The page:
More Important and Less Important

Traditional content areas of mathematics—real and complex numbers, algebra, geometry, calculus, and more—dominated our educational experiences, and continue to dominate K–12 and collegiate mathematics. The power of this content has not diminished, but different aspects of it have become more important in QR education. Traditional educational practices have made students wary of and unprepared for dealing with the often fuzzy and ill-defined, yet very real, problems of their contemporary surroundings. Our QR students show very weak understanding of using their knowledge of school mathematics to solve real-life problems that emerge from the media articles. Contributing to this poor understanding is students’ inadequate recall of school mathematics, which is due to lack of practice—they have not used it and, therefore, many have lost it. Additionally, the contexts of the media articles are different from the contexts of the application problems in school. These points argue for more relevant and varied contexts for applications in school and for more coordination of education in the various disciplines. QR contexts cover the spectrum of human activity—economics, health, politics, sociology, art, as well as science and engineering. The utility of developing and using interdisciplinary units to enhance student QR skills is obvious—the challenge is carrying this out. Over the past three summers, we have worked with grades 7–12 mathematics and science teachers to help them better understand QR and to develop investigations involving media articles that can be used in their classes. This cooperative effort aims to strengthen student QR abilities prior to college, and more is needed at both the K–12 and collegiate levels.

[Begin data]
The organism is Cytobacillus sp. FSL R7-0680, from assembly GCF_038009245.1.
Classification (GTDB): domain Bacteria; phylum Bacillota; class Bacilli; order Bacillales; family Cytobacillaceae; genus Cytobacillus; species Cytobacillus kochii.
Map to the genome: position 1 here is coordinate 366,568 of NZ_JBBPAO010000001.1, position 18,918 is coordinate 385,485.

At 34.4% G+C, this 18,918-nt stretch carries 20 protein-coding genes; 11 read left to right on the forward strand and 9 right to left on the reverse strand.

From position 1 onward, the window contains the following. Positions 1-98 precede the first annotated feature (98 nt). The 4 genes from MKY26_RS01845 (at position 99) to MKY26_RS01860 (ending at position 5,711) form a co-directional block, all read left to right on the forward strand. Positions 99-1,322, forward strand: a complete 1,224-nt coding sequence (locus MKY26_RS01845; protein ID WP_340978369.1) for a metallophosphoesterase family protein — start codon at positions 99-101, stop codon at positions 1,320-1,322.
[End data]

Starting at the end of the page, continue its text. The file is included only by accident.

QR in everyday life is heavy on proportional reasoning, for example, to understand the quantities one encounters. “Just how big is this number?” “How can we know?” School algebra is of little use. Geometry will not help. This is not the mathematics of Euler and Euclid—it is the quantitative environment of the twenty-first century. How can we make sense of the size of the annual US military budget of $700 billion? How does it compare to the military spending of countries around the world? Just how large a quantity is the US national debt of $14 trillion? It is actually somewhat less than the current gross domestic product of the United States. How is this analogous to a person having a debt of one year’s income? These questions are very much part of US public discourse at the moment, and many similar questions arise regularly in political and social arenas. These questions are important, yet the ambiguity involved in formulating answers requires flexibility in student thinking.